Arts Everyday Living: Van Gogh, In Search of Family—The Lost Child

Click on the drawing to enlarge it.

 

 

I can’t look at the last piece of furniture, the cradle, without emotion. For it’s a strong and powerful emotion that grips a person when one has sat beside the woman one loves with a child in the cradle near her.

Vincent van Gogh. Letter to brother Theo, July 6-7, 1882

 

 

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Cradle may be only a sketch, yet it symbolizes Vincent van Gogh’s desire to have his own family.  For the baby Willem was the son of Clasina or Sien Hoornik, the woman he hoped to someday marry.    But what I can’t get over is the childVincent marveled after Willem’s arrival, because although it was delivered with forceps it wasn’t the least bit harmed, and it lay in its cradle with a sort of worldly wisdom.*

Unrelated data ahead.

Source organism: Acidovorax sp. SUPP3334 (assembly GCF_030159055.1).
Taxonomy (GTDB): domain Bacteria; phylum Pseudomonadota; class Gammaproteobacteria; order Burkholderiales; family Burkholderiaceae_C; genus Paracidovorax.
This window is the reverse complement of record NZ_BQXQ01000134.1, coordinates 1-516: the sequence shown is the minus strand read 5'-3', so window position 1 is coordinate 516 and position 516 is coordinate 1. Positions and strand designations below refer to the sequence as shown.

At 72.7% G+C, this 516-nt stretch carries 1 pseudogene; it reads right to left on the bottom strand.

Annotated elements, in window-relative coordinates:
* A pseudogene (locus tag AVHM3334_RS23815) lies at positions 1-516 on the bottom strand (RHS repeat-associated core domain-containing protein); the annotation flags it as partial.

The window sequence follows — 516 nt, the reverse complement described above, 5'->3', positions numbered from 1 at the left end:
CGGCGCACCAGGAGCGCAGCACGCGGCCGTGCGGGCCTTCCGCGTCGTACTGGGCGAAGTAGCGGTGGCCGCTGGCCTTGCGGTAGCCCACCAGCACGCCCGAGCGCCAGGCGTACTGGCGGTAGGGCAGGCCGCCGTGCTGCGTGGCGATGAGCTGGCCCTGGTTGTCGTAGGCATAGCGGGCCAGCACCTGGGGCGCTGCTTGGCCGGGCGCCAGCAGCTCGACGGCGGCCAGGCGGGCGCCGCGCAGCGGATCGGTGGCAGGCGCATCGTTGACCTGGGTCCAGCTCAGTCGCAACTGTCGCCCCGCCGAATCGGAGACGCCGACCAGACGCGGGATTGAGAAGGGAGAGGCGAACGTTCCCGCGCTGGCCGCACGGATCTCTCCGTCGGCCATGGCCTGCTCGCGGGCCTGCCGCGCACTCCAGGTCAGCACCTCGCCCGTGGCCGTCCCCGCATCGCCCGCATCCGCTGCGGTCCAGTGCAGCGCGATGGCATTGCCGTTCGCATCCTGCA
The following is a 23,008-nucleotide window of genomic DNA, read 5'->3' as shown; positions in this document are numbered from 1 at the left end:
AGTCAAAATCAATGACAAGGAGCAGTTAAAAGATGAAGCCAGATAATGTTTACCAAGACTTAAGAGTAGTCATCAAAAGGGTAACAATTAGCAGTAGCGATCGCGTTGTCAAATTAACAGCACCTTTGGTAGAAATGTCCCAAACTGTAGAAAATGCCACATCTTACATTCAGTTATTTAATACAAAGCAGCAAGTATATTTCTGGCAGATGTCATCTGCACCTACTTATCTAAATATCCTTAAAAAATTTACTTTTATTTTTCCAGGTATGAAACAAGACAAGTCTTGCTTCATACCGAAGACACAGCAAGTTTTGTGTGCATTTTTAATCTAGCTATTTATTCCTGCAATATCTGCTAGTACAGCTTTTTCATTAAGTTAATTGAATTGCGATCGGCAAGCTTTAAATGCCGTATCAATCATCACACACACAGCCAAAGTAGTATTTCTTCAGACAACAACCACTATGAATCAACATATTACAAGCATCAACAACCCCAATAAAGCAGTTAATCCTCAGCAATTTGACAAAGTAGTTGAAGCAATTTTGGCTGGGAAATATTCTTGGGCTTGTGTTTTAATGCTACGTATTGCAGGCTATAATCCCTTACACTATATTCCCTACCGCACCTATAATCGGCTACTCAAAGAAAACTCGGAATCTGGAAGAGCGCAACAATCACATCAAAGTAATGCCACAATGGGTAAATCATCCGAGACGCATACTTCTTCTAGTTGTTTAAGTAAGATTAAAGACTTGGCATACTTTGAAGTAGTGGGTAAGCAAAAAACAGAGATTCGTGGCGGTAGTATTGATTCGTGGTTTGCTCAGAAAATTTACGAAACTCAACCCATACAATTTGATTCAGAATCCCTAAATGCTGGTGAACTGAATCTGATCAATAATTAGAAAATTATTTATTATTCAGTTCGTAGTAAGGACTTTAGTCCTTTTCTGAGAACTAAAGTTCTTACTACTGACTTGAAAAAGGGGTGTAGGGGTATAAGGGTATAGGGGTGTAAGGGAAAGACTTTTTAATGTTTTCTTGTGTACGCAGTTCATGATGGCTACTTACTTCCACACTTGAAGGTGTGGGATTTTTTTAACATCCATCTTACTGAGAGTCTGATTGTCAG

The Dutch artist had met Sien soon after he moved to The Hague in early 1882.  She had been working as a prostitute and was then pregnant as well as homeless.  Vincent lived with Sien and her children (she also had a young daughter) for more than a year but their relationship was doomed.  Van Gogh’s companion was not accepted by his parents plus Sien was drawn back to her former profession.

Vincent would never see Willem again.

* Quote from letter of Vincent van Gogh (1853-1890) to Theo, July 2, 1882.

Vincent van Gogh, Cradle, sketch in letter to Theo, Van Gogh Museum, Amsterdam, Netherlands.

The above image is used solely for educational purposes.

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